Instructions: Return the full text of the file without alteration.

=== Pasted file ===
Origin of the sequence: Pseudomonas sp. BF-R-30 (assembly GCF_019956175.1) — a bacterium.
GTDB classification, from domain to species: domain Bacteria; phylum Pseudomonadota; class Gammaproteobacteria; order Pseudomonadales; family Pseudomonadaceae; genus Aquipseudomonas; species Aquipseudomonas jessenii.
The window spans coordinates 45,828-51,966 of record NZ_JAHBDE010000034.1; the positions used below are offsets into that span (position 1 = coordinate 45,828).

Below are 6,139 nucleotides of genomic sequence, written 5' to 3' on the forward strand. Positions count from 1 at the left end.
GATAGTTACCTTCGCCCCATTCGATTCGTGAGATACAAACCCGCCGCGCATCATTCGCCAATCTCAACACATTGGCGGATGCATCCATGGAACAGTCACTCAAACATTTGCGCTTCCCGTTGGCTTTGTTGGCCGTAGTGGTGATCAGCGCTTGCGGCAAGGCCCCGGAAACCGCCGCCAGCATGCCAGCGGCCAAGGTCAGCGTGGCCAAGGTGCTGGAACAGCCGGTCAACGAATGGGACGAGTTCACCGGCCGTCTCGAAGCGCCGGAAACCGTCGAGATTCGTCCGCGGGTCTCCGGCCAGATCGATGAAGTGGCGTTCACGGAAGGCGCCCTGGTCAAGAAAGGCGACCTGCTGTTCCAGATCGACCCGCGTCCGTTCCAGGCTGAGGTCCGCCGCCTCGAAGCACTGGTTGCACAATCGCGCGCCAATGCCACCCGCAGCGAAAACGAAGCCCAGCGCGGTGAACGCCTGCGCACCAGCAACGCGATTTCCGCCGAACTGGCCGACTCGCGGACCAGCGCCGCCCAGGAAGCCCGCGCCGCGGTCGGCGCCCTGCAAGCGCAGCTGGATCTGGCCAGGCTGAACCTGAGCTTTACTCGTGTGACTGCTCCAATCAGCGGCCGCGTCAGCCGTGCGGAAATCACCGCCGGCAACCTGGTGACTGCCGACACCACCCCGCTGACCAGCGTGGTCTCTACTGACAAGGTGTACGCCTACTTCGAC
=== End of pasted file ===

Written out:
Origin of the sequence: Pseudomonas sp. BF-R-30 (assembly GCF_019956175.1) — a bacterium.
GTDB classification, from domain to species: domain Bacteria; phylum Pseudomonadota; class Gammaproteobacteria; order Pseudomonadales; family Pseudomonadaceae; genus Aquipseudomonas; species Aquipseudomonas jessenii.
The window spans coordinates 45,828-51,966 of record NZ_JAHBDE010000034.1; the positions used below are offsets into that span (position 1 = coordinate 45,828).

Below are 6,139 nucleotides of genomic sequence, written 5' to 3' on the forward strand. Positions count from 1 at the left end.
GATAGTTACCTTCGCCCCATTCGATTCGTGAGATACAAACCCGCCGCGCATCATTCGCCAATCTCAACACATTGGCGGATGCATCCATGGAACAGTCACTCAAACATTTGCGCTTCCCGTTGGCTTTGTTGGCCGTAGTGGTGATCAGCGCTTGCGGCAAGGCCCCGGAAACCGCCGCCAGCATGCCAGCGGCCAAGGTCAGCGTGGCCAAGGTGCTGGAACAGCCGGTCAACGAATGGGACGAGTTCACCGGCCGTCTCGAAGCGCCGGAAACCGTCGAGATTCGTCCGCGGGTCTCCGGCCAGATCGATGAAGTGGCGTTCACGGAAGGCGCCCTGGTCAAGAAAGGCGACCTGCTGTTCCAGATCGACCCGCGTCCGTTCCAGGCTGAGGTCCGCCGCCTCGAAGCACTGGTTGCACAATCGCGCGCCAATGCCACCCGCAGCGAAAACGAAGCCCAGCGCGGTGAACGCCTGCGCACCAGCAACGCGATTTCCGCCGAACTGGCCGACTCGCGGACCAGCGCCGCCCAGGAAGCCCGCGCCGCGGTCGGCGCCCTGCAAGCGCAGCTGGATCTGGCCAGGCTGAACCTGAGCTTTACTCGTGTGACTGCTCCAATCAGCGGCCGCGTCAGCCGTGCGGAAATCACCGCCGGCAACCTGGTGACTGCCGACACCACCCCGCTGACCAGCGTGGTCTCTACTGACAAGGTGTACGCCTACTTCGAC